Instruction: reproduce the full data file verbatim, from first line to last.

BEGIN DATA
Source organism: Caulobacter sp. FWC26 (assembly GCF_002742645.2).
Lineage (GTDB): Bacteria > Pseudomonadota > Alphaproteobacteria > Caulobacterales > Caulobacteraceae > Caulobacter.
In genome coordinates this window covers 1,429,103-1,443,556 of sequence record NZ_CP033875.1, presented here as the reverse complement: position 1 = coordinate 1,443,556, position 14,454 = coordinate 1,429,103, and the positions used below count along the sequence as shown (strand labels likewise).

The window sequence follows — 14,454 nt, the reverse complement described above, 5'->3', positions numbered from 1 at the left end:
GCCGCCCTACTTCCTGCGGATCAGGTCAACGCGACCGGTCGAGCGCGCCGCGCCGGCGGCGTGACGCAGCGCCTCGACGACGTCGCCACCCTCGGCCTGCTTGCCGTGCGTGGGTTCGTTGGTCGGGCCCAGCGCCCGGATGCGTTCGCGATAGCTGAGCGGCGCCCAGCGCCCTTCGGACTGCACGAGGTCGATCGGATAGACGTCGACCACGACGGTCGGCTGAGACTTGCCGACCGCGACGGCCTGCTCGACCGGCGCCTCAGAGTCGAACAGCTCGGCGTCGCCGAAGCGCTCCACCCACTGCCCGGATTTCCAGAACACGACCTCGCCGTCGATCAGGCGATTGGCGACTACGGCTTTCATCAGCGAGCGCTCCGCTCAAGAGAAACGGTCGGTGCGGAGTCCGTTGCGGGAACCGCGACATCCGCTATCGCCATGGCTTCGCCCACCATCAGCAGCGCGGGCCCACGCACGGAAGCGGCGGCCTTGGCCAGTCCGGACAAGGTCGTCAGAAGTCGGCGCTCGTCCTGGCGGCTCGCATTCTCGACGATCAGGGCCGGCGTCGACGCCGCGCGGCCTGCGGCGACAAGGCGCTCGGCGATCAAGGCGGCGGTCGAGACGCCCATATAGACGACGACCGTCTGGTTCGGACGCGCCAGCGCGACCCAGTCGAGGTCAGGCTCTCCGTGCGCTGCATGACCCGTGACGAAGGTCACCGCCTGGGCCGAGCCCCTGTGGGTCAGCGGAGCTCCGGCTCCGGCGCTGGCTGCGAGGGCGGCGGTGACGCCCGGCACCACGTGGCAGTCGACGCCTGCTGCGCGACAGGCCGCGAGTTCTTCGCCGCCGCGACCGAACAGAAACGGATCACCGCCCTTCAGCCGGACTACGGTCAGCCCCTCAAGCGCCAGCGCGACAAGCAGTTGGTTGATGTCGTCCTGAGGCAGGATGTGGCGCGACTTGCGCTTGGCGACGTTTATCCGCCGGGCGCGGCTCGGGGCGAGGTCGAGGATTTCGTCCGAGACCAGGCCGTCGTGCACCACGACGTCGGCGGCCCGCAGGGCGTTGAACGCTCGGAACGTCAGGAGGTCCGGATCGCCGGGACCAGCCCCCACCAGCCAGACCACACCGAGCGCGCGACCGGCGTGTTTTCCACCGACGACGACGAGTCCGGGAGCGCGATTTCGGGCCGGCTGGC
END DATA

Source organism: Caulobacter sp. FWC26 (assembly GCF_002742645.2).
Lineage (GTDB): Bacteria > Pseudomonadota > Alphaproteobacteria > Caulobacterales > Caulobacteraceae > Caulobacter.
In genome coordinates this window covers 1,429,103-1,443,556 of sequence record NZ_CP033875.1, presented here as the reverse complement: position 1 = coordinate 1,443,556, position 14,454 = coordinate 1,429,103, and the positions used below count along the sequence as shown (strand labels likewise).

The window sequence follows — 14,454 nt, the reverse complement described above, 5'->3', positions numbered from 1 at the left end:
GCCGCCCTACTTCCTGCGGATCAGGTCAACGCGACCGGTCGAGCGCGCCGCGCCGGCGGCGTGACGCAGCGCCTCGACGACGTCGCCACCCTCGGCCTGCTTGCCGTGCGTGGGTTCGTTGGTCGGGCCCAGCGCCCGGATGCGTTCGCGATAGCTGAGCGGCGCCCAGCGCCCTTCGGACTGCACGAGGTCGATCGGATAGACGTCGACCACGACGGTCGGCTGAGACTTGCCGACCGCGACGGCCTGCTCGACCGGCGCCTCAGAGTCGAACAGCTCGGCGTCGCCGAAGCGCTCCACCCACTGCCCGGATTTCCAGAACACGACCTCGCCGTCGATCAGGCGATTGGCGACTACGGCTTTCATCAGCGAGCGCTCCGCTCAAGAGAAACGGTCGGTGCGGAGTCCGTTGCGGGAACCGCGACATCCGCTATCGCCATGGCTTCGCCCACCATCAGCAGCGCGGGCCCACGCACGGAAGCGGCGGCCTTGGCCAGTCCGGACAAGGTCGTCAGAAGTCGGCGCTCGTCCTGGCGGCTCGCATTCTCGACGATCAGGGCCGGCGTCGACGCCGCGCGGCCTGCGGCGACAAGGCGCTCGGCGATCAAGGCGGCGGTCGAGACGCCCATATAGACGACGACCGTCTGGTTCGGACGCGCCAGCGCGACCCAGTCGAGGTCAGGCTCTCCGTGCGCTGCATGACCCGTGACGAAGGTCACCGCCTGGGCCGAGCCCCTGTGGGTCAGCGGAGCTCCGGCTCCGGCGCTGGCTGCGAGGGCGGCGGTGACGCCCGGCACCACGTGGCAGTCGACGCCTGCTGCGCGACAGGCCGCGAGTTCTTCGCCGCCGCGACCGAACAGAAACGGATCACCGCCCTTCAGCCGGACTACGGTCAGCCCCTCAAGCGCCAGCGCGACAAGCAGTTGGTTGATGTCGTCCTGAGGCAGGATGTGGCGCGACTTGCGCTTGGCGACGTTTATCCGCCGGGCGCGGCTCGGGGCGAGGTCGAGGATTTCGTCCGAGACCAGGCCGTCGTGCACCACGACGTCGGCGGCCCGCAGGGCGTTGAACGCTCGGAACGTCAGGAGGTCCGGATCGCCGGGACCAGCCCCCACCAGCCAGACCACACCGAGCGCGCGACCGGCGTGTTTTCCACCGACGACGACGAGTCCGGGAGCGCGATTTCGGGCCGGCTGGC